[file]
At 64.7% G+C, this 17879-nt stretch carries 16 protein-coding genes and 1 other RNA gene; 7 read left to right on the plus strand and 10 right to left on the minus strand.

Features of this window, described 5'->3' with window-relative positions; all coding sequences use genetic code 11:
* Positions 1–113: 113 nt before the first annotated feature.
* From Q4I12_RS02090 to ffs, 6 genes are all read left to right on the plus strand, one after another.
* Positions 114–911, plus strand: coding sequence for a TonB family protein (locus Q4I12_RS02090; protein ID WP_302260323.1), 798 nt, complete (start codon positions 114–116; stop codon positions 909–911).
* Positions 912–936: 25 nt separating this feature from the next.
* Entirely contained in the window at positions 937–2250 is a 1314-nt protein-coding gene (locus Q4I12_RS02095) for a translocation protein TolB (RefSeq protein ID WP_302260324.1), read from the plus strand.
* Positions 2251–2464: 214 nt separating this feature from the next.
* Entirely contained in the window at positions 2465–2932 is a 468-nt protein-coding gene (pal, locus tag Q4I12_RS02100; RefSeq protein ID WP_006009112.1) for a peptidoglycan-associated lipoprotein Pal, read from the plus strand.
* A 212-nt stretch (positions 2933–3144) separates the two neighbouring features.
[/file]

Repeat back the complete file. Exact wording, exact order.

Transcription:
At 64.7% G+C, this 17879-nt stretch carries 16 protein-coding genes and 1 other RNA gene; 7 read left to right on the plus strand and 10 right to left on the minus strand.

Features of this window, described 5'->3' with window-relative positions; all coding sequences use genetic code 11:
* Positions 1–113: 113 nt before the first annotated feature.
* From Q4I12_RS02090 to ffs, 6 genes are all read left to right on the plus strand, one after another.
* Positions 114–911, plus strand: coding sequence for a TonB family protein (locus Q4I12_RS02090; protein ID WP_302260323.1), 798 nt, complete (start codon positions 114–116; stop codon positions 909–911).
* Positions 912–936: 25 nt separating this feature from the next.
* Entirely contained in the window at positions 937–2250 is a 1314-nt protein-coding gene (locus Q4I12_RS02095) for a translocation protein TolB (RefSeq protein ID WP_302260324.1), read from the plus strand.
* Positions 2251–2464: 214 nt separating this feature from the next.
* Entirely contained in the window at positions 2465–2932 is a 468-nt protein-coding gene (pal, locus tag Q4I12_RS02100; RefSeq protein ID WP_006009112.1) for a peptidoglycan-associated lipoprotein Pal, read from the plus strand.
* A 212-nt stretch (positions 2933–3144) separates the two neighbouring features.